Historical insights into the birth of a crucial subfield of Operational Research.

“It happened because during my first year at Berkeley I arrived late one day at one of Neyman’s classes.”

– George Dantzig, College Mathematics Journal

George B. Dantzig, a first year doctoral student at UC Berkeley, mistook a set of unsolved problems in statistics for a homework question. Scribbling them down and solving them over the next few days, Dantzig had found these problems slightly harder than a normal homework assignment. He threw his solutions onto the desk of his professor; expecting them to get lost within the clutter of Neyman’s office.

“About six weeks later, one Sunday morning about eight o’clock, [my wife] Anne and I were awakened by someone banging on our front door. It was Neyman.” Dantzig recalled in a 1986 interview for the College Mathematics Journal. What the young student had done, initially unbeknownst to him, was solve these statistical problems and had a giddy professor already writing his papers introduction to be sent for publication. From this, Dantzig begun a journey into mathematical stardom.

Eight years after this tale, forever ingrained into the minds of wannabe mathematicians, Dantzig was working as a mathematical advisor for the pentagon. Tasked by his department to computationally speed up logistical issues faced by the US Air Force, he developed techniques stemming from the infant field of Linear Programming to optimise said issues. The method used was to be known as the Simplex method, but where does it come from and who are the significant players in Linear Programming?

## Two more key figures

The ideas of Linear Programming in the history of mathematics often starts with Dantzig’s contributions, but its origins can be dated back to a few years earlier during World War II. Namely in the field of economics and with Soviet economist Leonid Kantorovic. In 1939, he developed the first forms of the Linear Programming problem for organising and planning production. Cited as a founder of the field, Kantorovic’s method revolved around finding dual variables and corresponding primal solution, linking how the results from one directly impact the other. The ideas of Primal and Dual simplex are key components of linear programs, however they consist in a slightly adapted form than what Kantorovic designed. They are not explicitly covered in this post, but the eager can venture here to see more on the topic. Kantorovic would later go on to win the Stalin Prize for his work in resource allocation stemming from ideas he developed in the operations research field.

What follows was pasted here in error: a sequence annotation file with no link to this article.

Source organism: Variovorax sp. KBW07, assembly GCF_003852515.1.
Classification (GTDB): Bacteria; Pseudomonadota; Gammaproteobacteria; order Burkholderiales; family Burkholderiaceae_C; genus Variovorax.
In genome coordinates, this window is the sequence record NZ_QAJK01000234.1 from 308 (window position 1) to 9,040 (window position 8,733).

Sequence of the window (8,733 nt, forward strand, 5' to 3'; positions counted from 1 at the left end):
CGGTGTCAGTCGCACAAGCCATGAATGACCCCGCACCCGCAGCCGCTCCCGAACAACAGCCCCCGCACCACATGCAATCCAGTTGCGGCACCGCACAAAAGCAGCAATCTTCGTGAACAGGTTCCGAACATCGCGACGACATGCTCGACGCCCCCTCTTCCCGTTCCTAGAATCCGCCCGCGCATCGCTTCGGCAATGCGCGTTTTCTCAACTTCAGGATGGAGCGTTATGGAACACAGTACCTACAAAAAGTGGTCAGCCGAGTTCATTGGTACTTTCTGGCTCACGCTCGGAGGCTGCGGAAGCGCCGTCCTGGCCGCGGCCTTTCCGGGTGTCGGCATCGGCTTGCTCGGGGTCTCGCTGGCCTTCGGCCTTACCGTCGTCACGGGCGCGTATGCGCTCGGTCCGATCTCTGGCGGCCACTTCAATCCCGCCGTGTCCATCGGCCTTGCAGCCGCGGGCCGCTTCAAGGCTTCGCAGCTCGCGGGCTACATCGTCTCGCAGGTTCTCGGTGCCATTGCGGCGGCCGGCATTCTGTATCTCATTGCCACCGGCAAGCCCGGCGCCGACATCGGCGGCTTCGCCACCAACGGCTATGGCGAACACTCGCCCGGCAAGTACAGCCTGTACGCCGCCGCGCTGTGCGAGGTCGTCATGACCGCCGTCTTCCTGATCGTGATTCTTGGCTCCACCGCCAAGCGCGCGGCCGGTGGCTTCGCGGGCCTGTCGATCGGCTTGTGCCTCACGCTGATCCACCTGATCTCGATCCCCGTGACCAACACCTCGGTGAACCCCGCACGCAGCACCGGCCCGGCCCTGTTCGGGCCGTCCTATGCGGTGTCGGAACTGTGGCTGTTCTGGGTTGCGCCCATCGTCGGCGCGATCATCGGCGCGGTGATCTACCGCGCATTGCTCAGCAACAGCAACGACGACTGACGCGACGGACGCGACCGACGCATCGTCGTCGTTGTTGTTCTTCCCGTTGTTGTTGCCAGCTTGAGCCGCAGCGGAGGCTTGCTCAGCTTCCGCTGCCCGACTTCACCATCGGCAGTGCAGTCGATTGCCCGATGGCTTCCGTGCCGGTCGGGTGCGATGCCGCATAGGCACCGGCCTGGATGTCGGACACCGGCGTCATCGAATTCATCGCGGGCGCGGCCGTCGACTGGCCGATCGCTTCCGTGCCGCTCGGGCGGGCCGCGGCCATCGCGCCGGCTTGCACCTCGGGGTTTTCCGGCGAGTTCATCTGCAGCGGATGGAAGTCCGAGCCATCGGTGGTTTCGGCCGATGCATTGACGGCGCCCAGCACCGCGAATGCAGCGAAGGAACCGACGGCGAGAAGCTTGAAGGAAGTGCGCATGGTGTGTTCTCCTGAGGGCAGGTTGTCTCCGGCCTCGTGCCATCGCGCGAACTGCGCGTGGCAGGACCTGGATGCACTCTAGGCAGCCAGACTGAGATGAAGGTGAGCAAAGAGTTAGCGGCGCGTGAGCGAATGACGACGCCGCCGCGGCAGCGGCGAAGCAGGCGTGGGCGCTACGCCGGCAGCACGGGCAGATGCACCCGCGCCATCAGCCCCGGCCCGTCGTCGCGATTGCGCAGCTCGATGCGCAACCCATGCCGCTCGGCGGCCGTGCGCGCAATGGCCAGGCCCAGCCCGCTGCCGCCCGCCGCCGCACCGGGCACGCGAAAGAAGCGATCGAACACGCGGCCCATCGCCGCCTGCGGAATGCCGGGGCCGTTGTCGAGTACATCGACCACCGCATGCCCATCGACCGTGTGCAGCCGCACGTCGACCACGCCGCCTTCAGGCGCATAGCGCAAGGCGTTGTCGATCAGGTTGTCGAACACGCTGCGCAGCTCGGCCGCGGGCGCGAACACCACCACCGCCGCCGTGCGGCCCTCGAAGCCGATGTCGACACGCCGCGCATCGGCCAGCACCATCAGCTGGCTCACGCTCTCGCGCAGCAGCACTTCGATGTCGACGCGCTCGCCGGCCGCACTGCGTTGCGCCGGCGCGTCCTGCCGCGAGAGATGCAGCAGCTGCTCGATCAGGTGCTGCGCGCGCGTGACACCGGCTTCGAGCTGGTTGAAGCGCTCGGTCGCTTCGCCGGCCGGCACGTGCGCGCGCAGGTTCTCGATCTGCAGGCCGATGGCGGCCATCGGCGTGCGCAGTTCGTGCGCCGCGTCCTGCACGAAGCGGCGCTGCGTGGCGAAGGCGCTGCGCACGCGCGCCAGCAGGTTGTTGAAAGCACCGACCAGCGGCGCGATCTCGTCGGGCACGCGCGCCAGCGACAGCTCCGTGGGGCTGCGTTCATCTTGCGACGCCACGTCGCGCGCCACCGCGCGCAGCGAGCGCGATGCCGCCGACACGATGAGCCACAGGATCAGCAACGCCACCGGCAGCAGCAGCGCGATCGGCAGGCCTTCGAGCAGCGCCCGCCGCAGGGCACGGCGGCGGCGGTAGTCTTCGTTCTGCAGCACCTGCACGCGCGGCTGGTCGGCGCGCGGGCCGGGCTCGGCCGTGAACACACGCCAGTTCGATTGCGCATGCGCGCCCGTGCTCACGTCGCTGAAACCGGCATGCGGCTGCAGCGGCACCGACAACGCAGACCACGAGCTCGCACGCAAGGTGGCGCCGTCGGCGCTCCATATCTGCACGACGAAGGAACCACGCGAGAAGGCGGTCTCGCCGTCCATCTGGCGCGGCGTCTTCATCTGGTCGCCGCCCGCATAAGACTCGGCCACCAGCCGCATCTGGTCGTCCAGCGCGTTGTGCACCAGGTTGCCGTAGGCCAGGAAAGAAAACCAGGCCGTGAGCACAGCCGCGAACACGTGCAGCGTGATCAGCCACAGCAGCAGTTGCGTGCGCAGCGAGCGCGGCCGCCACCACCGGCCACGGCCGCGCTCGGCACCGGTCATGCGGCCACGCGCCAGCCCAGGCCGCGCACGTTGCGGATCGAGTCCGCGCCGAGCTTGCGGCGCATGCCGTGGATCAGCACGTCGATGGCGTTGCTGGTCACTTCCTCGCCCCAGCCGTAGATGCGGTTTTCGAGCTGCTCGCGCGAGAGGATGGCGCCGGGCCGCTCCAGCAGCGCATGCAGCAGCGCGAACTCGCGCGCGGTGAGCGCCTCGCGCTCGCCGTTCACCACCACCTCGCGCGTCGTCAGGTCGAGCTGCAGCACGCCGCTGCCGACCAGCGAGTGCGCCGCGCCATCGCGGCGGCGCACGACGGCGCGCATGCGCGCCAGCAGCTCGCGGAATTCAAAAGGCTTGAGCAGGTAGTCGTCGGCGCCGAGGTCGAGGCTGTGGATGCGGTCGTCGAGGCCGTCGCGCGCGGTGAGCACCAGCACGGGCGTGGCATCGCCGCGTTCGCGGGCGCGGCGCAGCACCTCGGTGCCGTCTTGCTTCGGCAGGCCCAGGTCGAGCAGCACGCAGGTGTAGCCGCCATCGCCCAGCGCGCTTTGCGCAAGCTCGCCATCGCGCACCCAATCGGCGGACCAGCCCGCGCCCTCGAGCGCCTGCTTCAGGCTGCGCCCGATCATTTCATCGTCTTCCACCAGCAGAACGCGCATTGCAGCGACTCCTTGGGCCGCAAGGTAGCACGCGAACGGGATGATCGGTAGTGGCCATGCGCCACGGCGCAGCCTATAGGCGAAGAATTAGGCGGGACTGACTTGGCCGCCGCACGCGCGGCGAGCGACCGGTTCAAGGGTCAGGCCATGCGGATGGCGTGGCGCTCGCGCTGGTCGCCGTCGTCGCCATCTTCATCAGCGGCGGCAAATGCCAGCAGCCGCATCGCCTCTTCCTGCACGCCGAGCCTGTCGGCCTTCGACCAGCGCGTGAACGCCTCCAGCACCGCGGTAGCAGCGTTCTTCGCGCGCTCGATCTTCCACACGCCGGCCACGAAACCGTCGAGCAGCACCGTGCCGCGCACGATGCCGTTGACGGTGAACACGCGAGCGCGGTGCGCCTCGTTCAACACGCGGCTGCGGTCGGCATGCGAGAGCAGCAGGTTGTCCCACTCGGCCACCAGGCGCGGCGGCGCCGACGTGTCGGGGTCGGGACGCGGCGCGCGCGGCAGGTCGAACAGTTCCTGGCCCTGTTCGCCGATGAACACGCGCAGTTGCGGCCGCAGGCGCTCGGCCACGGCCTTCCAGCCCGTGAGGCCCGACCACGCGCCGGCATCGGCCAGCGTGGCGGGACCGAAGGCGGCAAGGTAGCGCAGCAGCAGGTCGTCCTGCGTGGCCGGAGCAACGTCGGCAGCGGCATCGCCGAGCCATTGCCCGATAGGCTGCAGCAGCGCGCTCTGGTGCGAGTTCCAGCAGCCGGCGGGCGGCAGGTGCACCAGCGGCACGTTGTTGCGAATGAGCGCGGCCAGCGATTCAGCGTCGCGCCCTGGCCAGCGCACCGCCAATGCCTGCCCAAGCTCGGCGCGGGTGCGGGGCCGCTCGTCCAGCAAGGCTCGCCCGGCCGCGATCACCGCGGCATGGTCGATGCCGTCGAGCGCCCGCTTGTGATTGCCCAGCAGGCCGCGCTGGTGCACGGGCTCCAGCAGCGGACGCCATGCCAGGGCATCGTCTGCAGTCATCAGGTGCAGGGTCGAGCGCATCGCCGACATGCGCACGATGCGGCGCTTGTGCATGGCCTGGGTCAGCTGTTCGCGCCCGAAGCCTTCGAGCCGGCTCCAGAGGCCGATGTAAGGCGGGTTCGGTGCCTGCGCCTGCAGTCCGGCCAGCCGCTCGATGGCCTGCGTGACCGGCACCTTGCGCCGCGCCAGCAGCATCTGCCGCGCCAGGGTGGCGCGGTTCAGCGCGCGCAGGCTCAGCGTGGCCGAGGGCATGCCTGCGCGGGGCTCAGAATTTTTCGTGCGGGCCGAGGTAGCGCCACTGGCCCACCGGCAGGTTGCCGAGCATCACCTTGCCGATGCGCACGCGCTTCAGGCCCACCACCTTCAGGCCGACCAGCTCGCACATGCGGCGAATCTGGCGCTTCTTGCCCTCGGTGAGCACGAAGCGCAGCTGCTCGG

Another important character to this field, amongst many others, was John Von Neumann. He was a proverbial rockstar in the mathematical world, dabbling in a variety of topics from quantum mechanics to game theory to the early days of computer science and most importantly to us, Linear Programming. He contributed an important aspect to this field, Duality Theory, involving the ideas of Primal and Dual Linear Programs recently touched upon. Without explicit knowledge of what this entails, it should be important to understand that this concept is pivotal to expanding and solving more complicated Linear Programs and highlighting a connection between optimisation by maximising or minimising.

## Solving Linear Programs

While these aforementioned figures crafted a field in which decisions of optimality can be expressed simply as a set of linear inequalities, a key issue still remains… how do we solve these?

Recall Dantzig’s work with the Pentagon, his eventual solution to conundrums regarding optimal solutions for planning methods didn’t arise as quickly as his infamous Berkeley story (it might be of interest to know links between this story and inspiration for the movie Good Will Hunting is pretty strong). Instead, the acclaimed Simplex Algorithm was the result of an evolution from his PhD work six years prior. Here, Dantzig developed an algorithm that could solve sets of linear inequalities, with the aim of maximising or minimising some objective.

A quick example of what this objective could be is, for example, thinking of a fruit seller, figuring out how to maximise profit, with different fruits having certain purchase restraints, cost requirements, life expectancy etc.. While these problems may not have been at the upmost important to Dantzig at the time, these motivating ideas at least warrant some kind of solution that is optimal. His Simplex Method of 1947 did just that and, at the surprise of Dantzig himself, had an incredible track record for being an effective method.

Decades later, where it is commonplace for new methods to come in and improve on the old, finding unique and novel ways to push the boundaries, the Simplex is still regarded as a strong contender for the best method at solving Linear Programs. With industrial solvers still employing the 75 year old method.

This blog covered a purely historical aspect of the method and some further reading can be found in these interviews and overviews of Dantzig:

- https://apps.dtic.mil/sti/pdfs/ADA182708.pdf
- http://www.personal.psu.edu/ecb5/Courses/M475W/WeeklyReadings/Week%2015/An_Interview_with_George_Dantzig.pdf

A more wider history of linear programming, and its wider family of Operational Research can be uncovered in the following compendium of resources: